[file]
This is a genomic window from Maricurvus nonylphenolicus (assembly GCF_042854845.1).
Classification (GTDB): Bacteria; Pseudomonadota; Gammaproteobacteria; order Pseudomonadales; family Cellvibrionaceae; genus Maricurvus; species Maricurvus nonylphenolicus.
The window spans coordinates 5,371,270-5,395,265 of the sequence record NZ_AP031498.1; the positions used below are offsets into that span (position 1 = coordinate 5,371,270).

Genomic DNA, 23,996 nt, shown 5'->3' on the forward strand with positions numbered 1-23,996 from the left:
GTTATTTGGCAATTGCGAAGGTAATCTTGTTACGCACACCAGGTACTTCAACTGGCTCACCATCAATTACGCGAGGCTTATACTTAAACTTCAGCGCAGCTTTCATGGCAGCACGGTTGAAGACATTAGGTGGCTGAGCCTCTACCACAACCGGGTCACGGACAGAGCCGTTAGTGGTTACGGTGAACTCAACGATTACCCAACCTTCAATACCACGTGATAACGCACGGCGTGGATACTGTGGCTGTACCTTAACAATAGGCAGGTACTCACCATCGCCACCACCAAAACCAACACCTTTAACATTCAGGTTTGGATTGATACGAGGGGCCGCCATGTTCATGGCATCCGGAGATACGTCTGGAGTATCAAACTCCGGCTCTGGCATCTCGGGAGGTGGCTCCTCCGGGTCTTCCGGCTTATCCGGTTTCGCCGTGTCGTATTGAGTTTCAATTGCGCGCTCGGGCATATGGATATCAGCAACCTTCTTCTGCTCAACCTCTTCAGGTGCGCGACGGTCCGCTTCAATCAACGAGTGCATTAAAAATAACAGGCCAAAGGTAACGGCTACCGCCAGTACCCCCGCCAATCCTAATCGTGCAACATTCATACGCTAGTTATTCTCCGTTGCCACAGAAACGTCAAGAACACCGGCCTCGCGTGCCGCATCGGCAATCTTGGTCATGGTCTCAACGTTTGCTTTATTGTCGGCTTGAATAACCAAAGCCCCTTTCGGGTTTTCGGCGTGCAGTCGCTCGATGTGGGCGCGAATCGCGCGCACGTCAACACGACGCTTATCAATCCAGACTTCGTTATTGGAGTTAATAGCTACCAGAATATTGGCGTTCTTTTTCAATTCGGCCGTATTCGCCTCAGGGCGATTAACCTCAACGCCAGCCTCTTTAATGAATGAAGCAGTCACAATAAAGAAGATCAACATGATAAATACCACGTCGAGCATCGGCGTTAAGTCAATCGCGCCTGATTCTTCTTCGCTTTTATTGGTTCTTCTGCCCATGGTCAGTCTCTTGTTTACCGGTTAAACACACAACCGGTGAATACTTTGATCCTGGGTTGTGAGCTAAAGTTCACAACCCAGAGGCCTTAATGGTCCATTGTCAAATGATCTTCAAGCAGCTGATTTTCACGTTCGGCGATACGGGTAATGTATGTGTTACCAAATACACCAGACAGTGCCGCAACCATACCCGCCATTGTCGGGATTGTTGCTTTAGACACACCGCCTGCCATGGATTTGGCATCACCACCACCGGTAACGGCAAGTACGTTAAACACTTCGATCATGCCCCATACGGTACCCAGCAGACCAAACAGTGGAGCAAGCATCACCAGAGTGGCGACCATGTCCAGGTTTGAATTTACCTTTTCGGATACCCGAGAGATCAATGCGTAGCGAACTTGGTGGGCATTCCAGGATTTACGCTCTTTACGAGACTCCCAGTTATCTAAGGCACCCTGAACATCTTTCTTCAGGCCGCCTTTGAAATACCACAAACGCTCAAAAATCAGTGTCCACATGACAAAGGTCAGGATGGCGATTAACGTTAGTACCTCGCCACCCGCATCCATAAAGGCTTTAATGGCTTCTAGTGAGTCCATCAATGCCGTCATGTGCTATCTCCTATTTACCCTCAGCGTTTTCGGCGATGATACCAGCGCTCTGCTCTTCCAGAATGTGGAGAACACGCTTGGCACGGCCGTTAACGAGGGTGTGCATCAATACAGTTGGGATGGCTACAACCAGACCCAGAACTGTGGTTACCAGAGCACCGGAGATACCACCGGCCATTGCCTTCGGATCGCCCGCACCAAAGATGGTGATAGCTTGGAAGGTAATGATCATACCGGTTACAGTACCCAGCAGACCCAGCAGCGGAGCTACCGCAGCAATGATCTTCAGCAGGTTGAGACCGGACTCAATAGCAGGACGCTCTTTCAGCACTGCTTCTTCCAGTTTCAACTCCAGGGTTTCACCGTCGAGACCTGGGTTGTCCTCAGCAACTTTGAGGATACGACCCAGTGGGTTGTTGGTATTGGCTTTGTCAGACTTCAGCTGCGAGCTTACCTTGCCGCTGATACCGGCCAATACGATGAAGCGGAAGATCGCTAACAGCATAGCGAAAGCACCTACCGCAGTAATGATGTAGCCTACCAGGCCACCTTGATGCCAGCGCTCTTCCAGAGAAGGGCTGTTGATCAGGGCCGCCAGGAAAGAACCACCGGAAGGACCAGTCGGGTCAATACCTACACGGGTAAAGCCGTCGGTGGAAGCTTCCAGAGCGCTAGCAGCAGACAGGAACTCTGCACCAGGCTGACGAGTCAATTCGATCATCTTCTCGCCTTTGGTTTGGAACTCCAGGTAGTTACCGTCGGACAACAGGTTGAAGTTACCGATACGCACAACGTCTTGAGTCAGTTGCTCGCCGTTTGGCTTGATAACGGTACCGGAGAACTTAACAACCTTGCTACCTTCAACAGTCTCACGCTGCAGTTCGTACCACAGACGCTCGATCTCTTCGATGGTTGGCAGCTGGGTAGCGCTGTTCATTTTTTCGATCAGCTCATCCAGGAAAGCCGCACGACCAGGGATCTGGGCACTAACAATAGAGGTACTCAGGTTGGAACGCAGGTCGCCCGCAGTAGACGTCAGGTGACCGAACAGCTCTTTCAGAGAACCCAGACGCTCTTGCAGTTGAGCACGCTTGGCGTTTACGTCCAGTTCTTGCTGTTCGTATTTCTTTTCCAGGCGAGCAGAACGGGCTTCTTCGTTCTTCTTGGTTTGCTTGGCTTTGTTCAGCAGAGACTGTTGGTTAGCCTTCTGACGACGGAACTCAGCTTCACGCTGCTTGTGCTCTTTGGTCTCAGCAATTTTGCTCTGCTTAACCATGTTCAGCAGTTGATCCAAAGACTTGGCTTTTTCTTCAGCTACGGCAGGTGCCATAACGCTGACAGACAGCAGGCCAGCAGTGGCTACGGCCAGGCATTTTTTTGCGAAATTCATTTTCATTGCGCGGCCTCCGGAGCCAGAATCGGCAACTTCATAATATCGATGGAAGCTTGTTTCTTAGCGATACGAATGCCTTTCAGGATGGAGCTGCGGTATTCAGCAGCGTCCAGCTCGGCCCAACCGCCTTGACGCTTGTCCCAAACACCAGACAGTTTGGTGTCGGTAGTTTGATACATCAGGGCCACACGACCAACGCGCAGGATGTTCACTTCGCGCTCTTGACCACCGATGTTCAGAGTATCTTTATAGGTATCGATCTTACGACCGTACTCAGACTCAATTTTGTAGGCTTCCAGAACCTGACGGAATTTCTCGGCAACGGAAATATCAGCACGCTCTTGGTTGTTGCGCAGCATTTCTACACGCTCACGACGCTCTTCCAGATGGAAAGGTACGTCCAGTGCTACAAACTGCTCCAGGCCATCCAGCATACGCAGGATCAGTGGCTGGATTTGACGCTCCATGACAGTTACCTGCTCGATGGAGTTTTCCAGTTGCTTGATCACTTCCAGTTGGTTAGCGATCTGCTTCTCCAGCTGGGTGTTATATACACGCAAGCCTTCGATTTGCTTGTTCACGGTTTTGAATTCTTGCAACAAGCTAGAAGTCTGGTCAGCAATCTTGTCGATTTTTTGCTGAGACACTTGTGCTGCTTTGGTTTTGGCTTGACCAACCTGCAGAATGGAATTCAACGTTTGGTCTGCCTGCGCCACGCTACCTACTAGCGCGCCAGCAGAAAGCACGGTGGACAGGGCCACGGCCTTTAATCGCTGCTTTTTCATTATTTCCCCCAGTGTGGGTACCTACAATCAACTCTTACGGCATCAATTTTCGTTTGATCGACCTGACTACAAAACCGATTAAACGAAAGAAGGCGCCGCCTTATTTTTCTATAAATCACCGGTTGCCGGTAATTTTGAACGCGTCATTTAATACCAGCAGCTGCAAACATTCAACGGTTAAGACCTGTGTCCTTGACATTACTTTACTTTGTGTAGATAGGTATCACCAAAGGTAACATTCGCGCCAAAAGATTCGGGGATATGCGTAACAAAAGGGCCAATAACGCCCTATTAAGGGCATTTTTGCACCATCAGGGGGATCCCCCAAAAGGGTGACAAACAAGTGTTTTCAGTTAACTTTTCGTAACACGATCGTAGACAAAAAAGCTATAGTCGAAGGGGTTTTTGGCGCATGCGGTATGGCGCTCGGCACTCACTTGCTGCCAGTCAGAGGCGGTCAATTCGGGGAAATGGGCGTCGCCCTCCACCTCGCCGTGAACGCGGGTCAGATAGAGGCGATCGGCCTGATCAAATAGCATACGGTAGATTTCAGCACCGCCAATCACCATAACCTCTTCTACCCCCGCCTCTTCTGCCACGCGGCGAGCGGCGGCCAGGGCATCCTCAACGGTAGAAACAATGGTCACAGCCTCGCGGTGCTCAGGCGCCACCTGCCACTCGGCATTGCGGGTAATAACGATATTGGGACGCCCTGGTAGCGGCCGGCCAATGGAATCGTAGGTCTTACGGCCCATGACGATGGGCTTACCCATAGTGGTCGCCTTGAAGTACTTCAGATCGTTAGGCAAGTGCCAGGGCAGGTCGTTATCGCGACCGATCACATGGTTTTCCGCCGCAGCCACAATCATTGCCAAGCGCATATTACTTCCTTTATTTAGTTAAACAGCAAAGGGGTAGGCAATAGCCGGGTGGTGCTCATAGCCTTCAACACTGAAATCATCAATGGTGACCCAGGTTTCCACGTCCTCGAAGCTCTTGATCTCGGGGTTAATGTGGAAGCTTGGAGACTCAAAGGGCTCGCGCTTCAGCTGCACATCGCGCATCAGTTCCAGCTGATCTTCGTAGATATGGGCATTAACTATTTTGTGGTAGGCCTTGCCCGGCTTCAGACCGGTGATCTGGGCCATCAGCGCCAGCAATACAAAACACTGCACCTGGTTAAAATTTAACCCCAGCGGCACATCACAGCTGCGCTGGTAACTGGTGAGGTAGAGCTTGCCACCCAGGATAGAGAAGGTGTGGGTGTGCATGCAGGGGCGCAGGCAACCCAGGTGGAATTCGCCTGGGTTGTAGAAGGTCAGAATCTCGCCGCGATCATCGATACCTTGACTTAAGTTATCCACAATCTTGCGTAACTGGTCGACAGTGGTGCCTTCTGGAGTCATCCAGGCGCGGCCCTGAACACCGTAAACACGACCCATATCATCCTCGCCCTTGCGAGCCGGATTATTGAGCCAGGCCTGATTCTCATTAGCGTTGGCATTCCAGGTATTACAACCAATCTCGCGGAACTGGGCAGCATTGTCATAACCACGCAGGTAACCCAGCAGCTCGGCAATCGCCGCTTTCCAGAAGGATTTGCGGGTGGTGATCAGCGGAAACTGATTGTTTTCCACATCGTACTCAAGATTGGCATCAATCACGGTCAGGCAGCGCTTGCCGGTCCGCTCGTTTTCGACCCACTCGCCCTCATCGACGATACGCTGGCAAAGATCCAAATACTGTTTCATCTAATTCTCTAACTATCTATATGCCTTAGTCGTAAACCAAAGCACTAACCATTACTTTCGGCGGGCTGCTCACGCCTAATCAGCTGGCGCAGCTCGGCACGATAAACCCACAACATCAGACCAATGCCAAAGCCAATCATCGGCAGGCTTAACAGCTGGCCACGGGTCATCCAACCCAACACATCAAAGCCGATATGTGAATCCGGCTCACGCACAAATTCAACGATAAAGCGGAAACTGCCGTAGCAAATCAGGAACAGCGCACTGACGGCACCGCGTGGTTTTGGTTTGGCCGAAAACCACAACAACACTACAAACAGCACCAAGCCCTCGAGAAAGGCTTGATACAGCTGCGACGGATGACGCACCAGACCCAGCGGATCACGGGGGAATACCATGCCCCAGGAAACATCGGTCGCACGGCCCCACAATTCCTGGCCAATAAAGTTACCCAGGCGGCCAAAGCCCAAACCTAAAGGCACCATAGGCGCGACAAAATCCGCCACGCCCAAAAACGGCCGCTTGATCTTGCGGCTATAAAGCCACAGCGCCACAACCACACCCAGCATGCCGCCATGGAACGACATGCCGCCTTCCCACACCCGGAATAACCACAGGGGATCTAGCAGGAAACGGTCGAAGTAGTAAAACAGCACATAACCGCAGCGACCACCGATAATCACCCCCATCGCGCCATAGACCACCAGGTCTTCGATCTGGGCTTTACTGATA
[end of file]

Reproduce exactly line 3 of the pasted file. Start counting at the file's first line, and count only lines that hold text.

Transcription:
The window spans coordinates 5,371,270-5,395,265 of the sequence record NZ_AP031498.1; the positions used below are offsets into that span (position 1 = coordinate 5,371,270).